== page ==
Trending Topics

‘We’re all gonna die': EMS director’s disregard to question on slow response times surprises Tenn. officials

Meigs County EMS Director Tony Finnell surprised officials when asked about response times at a public safety meeting


Meigs County/Panopto

By Bill Carey

MEIGS COUNTY, Tenn. — Commissioners in Meigs County are at odds over the best ways to improve their county’s EMS response times.

Debates regarding funding methods for these improvements have left county commissioners hesitant to endorse increased taxes, WTVC reported.

At a recent public safety meeting (1:54:00 mark), EMS Director Tony Finnell faced scrutiny about the response times. His response reportedly left many attendees surprised.

“Ma’am we’re all gonna die,” Finnell said. “My suggestion to you is to get your heart right with God.”

Nadia Oliver expressed shock at the perceived lack of empathy from Finnell in response to community concerns.

“Many of us were stunned by the level of insensitivity shown by the EMS director,” Oliver said, noting that there had been two fatalities in the northern part of the county.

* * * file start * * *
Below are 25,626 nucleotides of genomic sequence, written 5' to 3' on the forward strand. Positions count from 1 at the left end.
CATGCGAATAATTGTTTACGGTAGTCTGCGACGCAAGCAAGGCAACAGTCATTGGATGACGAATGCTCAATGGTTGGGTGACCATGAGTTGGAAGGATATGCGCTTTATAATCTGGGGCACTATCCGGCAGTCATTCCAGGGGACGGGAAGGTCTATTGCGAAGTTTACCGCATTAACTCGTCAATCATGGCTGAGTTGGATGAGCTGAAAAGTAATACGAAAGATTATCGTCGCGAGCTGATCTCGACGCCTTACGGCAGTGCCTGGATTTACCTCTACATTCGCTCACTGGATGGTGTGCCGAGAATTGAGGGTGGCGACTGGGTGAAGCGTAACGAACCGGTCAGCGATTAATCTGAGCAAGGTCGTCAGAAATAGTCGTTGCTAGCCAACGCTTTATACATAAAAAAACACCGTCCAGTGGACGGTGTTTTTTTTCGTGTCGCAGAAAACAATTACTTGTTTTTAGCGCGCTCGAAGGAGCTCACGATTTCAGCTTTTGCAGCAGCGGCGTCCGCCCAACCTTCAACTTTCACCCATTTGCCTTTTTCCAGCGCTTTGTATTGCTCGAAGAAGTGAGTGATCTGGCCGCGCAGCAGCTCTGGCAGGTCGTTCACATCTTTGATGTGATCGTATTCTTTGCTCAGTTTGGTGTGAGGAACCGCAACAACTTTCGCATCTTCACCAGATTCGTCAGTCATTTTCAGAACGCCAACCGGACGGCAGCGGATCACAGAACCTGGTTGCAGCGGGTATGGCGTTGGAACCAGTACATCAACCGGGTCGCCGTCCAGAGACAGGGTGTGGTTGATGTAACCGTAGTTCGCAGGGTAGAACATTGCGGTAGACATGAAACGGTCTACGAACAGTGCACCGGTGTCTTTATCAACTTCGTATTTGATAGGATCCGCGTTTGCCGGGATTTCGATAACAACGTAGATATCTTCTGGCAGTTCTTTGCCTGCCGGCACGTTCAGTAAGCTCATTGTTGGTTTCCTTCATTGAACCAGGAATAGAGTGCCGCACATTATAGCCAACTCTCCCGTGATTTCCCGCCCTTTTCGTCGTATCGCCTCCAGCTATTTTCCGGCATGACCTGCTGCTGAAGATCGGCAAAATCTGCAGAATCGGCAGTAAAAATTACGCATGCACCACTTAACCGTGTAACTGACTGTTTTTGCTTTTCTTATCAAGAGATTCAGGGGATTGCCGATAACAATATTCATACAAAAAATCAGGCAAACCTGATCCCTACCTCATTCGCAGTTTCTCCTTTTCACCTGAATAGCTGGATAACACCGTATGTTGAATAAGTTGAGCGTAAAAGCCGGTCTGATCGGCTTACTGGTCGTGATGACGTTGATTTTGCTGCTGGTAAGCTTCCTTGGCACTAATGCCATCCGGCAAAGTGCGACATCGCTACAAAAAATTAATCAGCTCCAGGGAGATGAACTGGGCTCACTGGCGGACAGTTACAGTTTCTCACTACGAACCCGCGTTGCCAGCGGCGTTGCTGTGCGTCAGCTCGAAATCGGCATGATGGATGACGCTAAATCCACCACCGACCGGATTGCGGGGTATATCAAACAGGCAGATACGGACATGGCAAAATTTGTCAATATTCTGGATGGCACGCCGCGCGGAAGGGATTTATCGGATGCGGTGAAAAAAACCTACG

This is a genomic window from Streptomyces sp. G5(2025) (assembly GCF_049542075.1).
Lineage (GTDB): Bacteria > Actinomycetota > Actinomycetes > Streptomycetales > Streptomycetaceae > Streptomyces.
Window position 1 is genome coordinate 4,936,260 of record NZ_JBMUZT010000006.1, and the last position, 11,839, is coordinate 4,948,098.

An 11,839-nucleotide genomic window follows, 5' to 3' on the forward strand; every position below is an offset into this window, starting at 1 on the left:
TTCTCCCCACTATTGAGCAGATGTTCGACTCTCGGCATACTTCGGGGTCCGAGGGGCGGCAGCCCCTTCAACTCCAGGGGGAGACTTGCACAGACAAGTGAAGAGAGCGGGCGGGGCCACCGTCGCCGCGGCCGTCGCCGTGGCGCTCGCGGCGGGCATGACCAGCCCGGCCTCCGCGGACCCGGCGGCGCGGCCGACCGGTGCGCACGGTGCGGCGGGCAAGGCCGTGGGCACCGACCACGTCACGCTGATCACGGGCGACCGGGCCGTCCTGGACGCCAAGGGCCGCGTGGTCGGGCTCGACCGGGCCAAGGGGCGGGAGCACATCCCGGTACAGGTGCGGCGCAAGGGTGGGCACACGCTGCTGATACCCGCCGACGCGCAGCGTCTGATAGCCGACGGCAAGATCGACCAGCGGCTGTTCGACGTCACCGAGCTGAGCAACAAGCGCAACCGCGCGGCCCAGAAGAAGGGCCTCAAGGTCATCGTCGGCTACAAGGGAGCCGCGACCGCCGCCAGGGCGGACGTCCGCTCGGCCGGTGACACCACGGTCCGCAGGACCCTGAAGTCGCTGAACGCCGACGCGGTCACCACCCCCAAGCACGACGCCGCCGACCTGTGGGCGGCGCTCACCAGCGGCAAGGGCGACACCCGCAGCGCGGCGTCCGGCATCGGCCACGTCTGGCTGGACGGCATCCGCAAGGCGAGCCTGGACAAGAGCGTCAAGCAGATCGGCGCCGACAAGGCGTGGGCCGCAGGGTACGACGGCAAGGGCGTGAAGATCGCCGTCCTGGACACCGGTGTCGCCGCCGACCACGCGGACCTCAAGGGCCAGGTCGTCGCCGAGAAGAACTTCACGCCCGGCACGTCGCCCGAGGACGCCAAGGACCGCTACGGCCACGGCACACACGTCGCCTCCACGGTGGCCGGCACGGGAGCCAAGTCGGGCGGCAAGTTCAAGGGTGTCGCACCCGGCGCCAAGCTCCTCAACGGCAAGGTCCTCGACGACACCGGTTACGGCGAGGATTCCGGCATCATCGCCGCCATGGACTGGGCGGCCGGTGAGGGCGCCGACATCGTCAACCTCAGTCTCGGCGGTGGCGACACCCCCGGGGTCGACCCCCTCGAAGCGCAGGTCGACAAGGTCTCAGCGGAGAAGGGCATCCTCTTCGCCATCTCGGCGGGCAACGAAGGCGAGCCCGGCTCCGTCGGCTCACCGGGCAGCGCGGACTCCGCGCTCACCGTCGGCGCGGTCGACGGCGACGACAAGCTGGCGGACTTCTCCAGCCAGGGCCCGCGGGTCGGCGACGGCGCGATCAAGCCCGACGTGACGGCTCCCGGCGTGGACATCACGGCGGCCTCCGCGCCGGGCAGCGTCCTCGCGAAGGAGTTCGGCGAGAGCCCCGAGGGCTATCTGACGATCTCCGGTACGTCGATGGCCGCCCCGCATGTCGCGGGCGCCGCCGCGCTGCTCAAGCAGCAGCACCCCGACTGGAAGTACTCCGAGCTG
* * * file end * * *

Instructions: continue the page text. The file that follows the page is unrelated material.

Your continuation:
Oliver also shared a personal experience highlighting the impact of what she describes as inadequate resources from Meigs County emergency services.

“My husband suffered from congestive heart failure, and I knew that emergency services wouldn’t arrive in time,” Oliver said. She chose to drive her husband to Sweetwater Hospital instead of waiting for EMS assistance.

WTVC reached out to Finnell about his comment. He stated he was at a conference and did not respond to their questions.

Meigs County Mayor Eddie Jewell stated that following the commissioners’ request, the University of Tennessee County Technical Assistance Service conducted a case study on the EMS service. Commissioner Zach England expressed disappointment with the case study, noting it did not provide the “depth of real data and analysis” he expected, and stated that “a clear consensus on this issue remains elusive.”

England also mentioned ongoing efforts to identify a reputable third-party company that can supply detailed data to evaluate EMS response times effectively.